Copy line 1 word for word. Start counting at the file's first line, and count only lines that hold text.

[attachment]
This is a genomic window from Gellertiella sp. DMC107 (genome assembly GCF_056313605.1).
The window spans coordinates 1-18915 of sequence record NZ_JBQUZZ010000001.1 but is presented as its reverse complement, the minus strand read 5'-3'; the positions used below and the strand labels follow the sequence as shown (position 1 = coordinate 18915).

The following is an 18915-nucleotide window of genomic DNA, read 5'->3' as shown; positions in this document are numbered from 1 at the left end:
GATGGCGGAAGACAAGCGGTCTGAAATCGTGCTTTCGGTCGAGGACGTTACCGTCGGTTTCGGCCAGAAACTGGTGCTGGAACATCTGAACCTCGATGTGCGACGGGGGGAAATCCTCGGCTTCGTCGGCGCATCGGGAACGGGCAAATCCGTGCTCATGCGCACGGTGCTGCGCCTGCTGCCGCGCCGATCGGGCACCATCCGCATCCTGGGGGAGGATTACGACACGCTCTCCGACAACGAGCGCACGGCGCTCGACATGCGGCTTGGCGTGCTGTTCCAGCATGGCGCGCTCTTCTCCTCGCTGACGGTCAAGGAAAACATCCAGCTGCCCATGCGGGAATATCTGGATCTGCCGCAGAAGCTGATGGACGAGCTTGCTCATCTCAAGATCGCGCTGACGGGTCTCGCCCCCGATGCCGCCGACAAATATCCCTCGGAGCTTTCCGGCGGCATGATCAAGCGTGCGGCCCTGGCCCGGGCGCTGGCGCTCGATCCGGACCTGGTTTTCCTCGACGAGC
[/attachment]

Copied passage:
This is a genomic window from Gellertiella sp. DMC107 (genome assembly GCF_056313605.1).